A while back, I had the chance to visit with some former classmates of mine that I’ve known far longer than any of us would probably like to see in print.
We were talking about the fact that their children at that time were about the same age we were when we met. (Which was almost as horrifying a thought as seeing the number of years we’ve known each other in print might be.)
I made mention of our elementary school days and referred to an old braided woven rug we’d have to sit on and wait for our classmates to finish their assignments before we could go out to recess.
I said something about the teachers having us sit there “Indian style” and remain completely silent. Keeping a group of six-year-olds congregated together without allowing them to make a sound is as futile an effort in the 1970s as it is today. (And we had longer attention spans back then!)
When I said, “Indian style,” meaning a way of sitting with your legs crossed under you, as illustrated, I was quickly corrected.
It seems that sitting Indian Style is no longer considered appropriate language.
“Criss-cross applesauce,” one of my classmates said.
I looked at her with puzzlement. “Say what?”
“It’s criss-cross applesauce.”
These days, “Indian style” is known as “criss-cross applesauce” and if “spoons in the bowl” is added, that means placing your hands in your lap. (I’m not sure where else one would assume a six-year-old would place his hands, but I guess that’s immaterial.)
Someone has decided that “Indian style” is — wait, you might want to sit down for this one! — offensive to Native Americans.
I laughed out loud — I literally “LOLed” — when I was told this nugget of information. “Indian style,” or anything else one chooses to call it, refers to what is also known as the “Lotus position.” The Lotus position, as far as anyone can tell, is of a different kind of “Indian style.” As in being from India, whose people are far more legitimately referred to as “Indians” than “Native Americans” are.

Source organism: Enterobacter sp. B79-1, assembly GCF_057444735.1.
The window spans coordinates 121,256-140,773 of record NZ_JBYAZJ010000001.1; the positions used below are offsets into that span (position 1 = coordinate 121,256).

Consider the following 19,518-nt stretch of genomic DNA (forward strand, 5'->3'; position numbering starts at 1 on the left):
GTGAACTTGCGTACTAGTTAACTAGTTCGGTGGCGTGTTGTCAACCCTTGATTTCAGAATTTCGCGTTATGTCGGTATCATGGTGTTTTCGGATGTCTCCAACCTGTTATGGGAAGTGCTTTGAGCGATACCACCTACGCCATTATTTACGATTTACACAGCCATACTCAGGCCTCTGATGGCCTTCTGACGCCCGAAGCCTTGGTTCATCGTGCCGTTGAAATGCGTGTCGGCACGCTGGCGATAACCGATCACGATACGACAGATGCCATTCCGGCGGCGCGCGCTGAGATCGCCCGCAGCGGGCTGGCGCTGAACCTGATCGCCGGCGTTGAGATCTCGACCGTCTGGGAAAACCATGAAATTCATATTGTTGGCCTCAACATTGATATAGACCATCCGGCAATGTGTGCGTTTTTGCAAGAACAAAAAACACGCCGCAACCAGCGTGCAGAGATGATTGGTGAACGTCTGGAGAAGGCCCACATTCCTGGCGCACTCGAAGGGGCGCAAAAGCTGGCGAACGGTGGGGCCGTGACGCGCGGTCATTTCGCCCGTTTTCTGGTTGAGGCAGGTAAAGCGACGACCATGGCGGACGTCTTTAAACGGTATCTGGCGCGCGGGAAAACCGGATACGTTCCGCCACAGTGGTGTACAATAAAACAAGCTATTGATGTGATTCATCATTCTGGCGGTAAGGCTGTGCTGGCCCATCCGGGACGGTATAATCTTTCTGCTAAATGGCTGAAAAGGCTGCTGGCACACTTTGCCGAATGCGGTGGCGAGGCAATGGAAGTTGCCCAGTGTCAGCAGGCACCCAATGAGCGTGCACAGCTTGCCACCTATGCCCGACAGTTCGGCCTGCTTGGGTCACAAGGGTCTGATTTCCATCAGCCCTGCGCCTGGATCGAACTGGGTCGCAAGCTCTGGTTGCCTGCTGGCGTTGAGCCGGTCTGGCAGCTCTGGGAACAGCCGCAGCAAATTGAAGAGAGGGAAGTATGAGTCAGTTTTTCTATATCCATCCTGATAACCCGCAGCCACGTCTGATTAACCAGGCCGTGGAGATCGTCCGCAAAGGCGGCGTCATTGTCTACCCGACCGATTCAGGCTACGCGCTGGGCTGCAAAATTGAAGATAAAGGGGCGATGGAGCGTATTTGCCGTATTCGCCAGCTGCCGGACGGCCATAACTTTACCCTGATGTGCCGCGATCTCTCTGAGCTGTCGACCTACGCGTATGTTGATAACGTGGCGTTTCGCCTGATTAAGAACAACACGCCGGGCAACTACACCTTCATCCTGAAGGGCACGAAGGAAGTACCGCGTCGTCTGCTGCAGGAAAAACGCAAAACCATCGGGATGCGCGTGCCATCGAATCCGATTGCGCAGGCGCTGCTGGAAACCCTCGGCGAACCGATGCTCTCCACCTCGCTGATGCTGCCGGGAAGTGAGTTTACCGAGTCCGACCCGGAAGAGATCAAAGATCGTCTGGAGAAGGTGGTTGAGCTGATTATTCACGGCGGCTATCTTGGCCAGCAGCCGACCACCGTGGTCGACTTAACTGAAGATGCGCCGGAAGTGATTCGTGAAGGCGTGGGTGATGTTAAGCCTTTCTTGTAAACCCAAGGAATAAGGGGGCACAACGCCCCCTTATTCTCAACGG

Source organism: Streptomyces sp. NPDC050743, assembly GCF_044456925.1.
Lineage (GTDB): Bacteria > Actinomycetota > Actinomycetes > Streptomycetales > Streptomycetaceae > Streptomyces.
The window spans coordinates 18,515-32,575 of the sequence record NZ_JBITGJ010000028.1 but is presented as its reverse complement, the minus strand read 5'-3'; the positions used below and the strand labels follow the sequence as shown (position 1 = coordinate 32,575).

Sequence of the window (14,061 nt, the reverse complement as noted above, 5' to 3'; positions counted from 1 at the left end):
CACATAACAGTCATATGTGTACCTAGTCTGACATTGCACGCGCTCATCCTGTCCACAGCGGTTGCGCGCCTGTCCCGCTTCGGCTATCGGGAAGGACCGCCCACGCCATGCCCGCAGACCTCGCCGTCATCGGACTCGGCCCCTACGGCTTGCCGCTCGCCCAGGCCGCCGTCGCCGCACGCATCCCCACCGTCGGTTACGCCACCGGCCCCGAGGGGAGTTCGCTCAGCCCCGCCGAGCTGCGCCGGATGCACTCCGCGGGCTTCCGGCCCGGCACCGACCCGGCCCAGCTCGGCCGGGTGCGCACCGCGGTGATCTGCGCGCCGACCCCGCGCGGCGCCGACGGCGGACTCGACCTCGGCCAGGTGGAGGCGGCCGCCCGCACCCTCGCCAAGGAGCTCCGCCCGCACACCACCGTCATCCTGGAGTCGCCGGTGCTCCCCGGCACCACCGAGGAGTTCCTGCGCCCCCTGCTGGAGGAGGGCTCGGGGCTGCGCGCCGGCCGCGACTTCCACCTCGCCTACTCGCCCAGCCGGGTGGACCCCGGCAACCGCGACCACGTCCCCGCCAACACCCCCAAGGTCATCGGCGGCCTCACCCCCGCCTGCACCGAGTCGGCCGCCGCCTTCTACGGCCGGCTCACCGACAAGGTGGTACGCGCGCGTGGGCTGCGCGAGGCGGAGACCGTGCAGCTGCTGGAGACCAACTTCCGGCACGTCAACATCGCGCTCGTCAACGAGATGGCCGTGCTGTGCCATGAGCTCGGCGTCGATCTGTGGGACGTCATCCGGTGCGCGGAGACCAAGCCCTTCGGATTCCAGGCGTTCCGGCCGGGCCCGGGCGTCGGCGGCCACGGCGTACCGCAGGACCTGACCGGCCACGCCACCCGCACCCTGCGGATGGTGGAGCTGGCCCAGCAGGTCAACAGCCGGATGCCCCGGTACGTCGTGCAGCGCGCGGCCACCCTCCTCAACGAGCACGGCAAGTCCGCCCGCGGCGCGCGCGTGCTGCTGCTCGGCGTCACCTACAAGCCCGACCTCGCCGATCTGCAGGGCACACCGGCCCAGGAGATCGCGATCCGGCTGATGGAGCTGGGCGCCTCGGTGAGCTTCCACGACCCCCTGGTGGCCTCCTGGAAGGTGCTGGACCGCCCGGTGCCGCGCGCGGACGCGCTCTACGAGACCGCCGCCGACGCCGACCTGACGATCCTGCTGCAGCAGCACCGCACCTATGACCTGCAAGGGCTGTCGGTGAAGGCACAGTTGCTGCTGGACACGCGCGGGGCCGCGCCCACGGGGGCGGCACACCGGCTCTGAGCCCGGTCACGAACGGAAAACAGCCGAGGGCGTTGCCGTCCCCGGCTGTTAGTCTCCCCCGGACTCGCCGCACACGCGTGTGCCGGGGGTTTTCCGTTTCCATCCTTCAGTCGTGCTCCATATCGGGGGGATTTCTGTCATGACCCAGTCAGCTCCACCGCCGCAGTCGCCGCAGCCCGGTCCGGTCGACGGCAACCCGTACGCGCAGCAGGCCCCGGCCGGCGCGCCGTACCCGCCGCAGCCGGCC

I have since learned that Native Americans have grown offended by the term, despite the fact that it refers to the “other” Indians, because they feel that when children hear the term Indian, they can only think of Native Americans, not people from the actual country of India. Therefore, the word Indian means “Native American,” “Indian style,” therefore, means “Native American style,” and Native Americans want no part of that.
I’m not sure why the style of sitting crosslegged, no matter with which race of people it is associated by name, should possibly be viewed as offensive. It’s just a way to sit. If it were attributed to the French or the Australian, would they object to being connected to sitting that way?
I don’t see anything particularly shameful about sitting in that manner, and don’t see why its attribution to any specific group of people, if that’s where it’s most known or the source of it entering our culture, should be a problem, either.
Patrick is a Christian with more than 26 years experience in professional writing, producing and marketing. His professional background also includes social media, reporting for broadcast television and the web, directing, videography and photography. He enjoys getting to know people over coffee and spending time with his dog.